Moreover, the impact of global plagiarism can also influence the reputation of an institution or organization associated with the plagiarist. Suppose a researcher or a company is found to have plagiarized. In that case, it can lead to a loss of trust among peers, clients, and the public, affecting the institution’s reputation and financial stability. Digitalization of our day-to-day interaction has worsened our chances of hiding that kind of action. At the same, it made it easier to plagiarize content in the first place. So, there are two sides to one coin: thanks to digital tools, it is now easier to detect plagiarised materials but also more damaging to the plagiarist’s online and real-life image.

Avoiding Global Plagiarism: How To

Avoiding global plagiarism is as easy as it gets: just DON’T copy the whole text from others and paste it into your work. And please, don’t submit the work you found online as your own. It won’t end up with anything good for you. As to more elaborate recommendations consider doing at least some of the things we mention below.

Do Regular Plagiarism Checks

Yes, when you write your research paper, literature review, or any type of work that requires accumulation of knowledge from other sources, check it for plagiarism on your own. First of all, this will help you make sure that you won’t face any problems or unnecessary accusations when submitting your work. Secondly, as most of the tools highlight specific places where the content seems to be plagiarised, you will be able to identify places where to add citations or that need to be more thoroughly rephrased.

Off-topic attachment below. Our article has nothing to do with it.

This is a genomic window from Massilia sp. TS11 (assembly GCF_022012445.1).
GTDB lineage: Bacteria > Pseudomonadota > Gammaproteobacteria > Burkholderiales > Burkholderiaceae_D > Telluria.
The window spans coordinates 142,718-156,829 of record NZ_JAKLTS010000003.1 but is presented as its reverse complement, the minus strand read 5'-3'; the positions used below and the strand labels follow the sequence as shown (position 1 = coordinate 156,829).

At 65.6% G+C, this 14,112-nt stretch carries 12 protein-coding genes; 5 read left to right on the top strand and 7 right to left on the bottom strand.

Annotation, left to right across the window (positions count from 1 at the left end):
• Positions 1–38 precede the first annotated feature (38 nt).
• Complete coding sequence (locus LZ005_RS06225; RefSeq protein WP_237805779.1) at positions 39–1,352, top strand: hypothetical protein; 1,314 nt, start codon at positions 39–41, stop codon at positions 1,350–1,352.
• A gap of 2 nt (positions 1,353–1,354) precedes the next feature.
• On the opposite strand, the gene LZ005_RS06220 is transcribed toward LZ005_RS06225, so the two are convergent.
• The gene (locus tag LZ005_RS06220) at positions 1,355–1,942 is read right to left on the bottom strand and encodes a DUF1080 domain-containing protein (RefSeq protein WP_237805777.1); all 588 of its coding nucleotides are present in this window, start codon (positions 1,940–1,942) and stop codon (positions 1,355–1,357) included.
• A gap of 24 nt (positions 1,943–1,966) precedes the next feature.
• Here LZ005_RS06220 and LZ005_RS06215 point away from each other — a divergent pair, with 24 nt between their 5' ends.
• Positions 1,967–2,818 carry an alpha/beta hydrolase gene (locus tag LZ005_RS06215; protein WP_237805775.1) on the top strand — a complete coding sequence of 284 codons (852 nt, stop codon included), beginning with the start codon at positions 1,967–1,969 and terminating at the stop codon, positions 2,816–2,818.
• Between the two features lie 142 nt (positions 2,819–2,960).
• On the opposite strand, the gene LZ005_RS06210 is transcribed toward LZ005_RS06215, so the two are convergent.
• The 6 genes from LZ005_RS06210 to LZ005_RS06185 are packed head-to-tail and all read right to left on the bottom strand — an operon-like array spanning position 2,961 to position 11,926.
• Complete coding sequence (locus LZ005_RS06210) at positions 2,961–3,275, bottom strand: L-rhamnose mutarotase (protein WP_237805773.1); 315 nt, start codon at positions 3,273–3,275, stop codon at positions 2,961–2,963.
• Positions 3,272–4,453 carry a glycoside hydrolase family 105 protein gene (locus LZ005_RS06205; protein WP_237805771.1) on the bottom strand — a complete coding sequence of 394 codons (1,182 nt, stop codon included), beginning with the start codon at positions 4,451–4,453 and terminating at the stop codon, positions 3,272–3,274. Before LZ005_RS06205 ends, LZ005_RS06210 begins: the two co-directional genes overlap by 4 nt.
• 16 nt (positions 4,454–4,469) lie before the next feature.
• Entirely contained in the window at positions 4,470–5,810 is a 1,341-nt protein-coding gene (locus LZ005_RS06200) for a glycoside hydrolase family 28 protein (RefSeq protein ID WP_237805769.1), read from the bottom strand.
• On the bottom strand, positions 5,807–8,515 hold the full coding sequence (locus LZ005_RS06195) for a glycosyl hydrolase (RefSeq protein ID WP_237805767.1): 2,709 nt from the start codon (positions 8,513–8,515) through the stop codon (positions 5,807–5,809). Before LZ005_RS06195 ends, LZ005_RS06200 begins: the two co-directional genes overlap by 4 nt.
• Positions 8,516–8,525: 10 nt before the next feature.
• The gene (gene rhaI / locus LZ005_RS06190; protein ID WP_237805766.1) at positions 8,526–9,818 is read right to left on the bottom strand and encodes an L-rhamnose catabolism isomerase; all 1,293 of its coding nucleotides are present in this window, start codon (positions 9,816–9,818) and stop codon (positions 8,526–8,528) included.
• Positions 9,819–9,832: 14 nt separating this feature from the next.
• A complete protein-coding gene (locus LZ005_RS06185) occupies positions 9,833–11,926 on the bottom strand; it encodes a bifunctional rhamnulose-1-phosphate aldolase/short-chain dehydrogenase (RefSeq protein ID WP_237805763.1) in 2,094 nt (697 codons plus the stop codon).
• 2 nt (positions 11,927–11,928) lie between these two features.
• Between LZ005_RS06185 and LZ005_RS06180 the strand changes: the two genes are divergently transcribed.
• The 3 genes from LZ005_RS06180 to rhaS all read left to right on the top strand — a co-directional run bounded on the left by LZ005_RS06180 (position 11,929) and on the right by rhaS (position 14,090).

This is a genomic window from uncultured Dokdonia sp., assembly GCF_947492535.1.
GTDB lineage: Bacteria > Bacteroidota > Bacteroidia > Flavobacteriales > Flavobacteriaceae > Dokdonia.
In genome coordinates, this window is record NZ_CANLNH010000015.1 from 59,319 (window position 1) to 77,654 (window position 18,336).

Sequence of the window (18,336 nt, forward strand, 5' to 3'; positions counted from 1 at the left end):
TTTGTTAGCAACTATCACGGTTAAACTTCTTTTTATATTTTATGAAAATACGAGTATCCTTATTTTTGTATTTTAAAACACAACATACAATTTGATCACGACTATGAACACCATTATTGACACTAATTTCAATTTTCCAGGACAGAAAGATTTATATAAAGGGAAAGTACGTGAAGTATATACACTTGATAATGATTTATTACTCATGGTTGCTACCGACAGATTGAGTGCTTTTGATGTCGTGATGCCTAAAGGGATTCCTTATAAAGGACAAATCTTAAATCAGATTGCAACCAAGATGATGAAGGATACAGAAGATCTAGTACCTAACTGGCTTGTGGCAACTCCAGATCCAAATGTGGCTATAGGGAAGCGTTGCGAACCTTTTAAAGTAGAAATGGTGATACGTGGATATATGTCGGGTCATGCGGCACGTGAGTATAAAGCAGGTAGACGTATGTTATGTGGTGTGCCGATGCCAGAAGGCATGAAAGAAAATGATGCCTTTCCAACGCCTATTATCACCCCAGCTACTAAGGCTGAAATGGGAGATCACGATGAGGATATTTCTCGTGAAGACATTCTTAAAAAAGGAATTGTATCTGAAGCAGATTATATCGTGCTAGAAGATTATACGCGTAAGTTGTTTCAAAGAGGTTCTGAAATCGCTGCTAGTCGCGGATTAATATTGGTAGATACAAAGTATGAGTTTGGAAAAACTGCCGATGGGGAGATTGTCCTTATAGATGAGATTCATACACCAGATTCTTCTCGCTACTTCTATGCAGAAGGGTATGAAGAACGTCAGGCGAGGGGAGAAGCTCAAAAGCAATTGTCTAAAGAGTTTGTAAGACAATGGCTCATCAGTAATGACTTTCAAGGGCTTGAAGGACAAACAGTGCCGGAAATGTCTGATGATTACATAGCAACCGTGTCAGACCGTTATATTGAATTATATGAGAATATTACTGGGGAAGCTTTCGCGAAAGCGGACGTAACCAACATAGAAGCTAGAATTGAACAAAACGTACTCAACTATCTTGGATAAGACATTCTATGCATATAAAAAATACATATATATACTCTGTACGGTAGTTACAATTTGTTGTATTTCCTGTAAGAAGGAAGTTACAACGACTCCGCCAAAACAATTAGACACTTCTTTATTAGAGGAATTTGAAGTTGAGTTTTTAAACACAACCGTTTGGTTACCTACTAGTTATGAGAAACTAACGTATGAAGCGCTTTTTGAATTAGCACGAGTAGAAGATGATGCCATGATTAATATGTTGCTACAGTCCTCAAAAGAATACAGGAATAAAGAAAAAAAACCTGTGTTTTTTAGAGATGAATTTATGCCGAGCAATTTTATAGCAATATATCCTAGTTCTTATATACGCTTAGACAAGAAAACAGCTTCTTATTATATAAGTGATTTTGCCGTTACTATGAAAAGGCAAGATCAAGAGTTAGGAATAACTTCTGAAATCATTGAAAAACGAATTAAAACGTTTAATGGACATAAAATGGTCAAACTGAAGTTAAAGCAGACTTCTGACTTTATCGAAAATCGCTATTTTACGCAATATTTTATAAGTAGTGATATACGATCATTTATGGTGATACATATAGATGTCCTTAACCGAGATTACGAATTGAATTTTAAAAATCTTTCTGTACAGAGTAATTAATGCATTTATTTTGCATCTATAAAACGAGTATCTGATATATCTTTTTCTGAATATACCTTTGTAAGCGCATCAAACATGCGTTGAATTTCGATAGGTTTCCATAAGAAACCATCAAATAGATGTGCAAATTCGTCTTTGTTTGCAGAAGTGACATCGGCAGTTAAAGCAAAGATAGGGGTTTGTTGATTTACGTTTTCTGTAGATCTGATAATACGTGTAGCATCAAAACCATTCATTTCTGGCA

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Note any Quotes or Citations You Add

While writing your paper, you will switch back and forth between numerous sources. Thus, if you decide to take any ideas, it’s better to mark somewhere separately where these ideas were taken from and whether it’s a direct quote or interpretation in your own words. If you are working in Google Docs, you can select the needed sentences and leave relevant comments with the source and all the needed specifications.

Use Proper In-Text Citations and Bibliography References

This leads us to the next recommendation – proper citing. If you take our advice and take those notes regarding the materials you use, then adding in-text citations as well as references will be just a piece of cake. All you will have to do is just properly format the. mentioned source and that’s all. You can check out Academichelp’s citation generator to make the referencing and bibliography creation much quicker and easier.

Paraphrase the Content You Want to Include

Our last tip is to try to put the materials you want to use into your own words. There’s nothing wrong with adding direct quotes (as long as you cite them properly afterward), but it’s always a good idea to show your full understanding of the topic through paraphrasing. There are a lot of tools that you can turn to (one of them you can find directly on our website). Still, before turning to AI for help, try to rewrite the content yourself. Who knows, maybe you will find rephrasing to be your new superpower.

Preventive Measures to Minimize Global Plagiarism Cases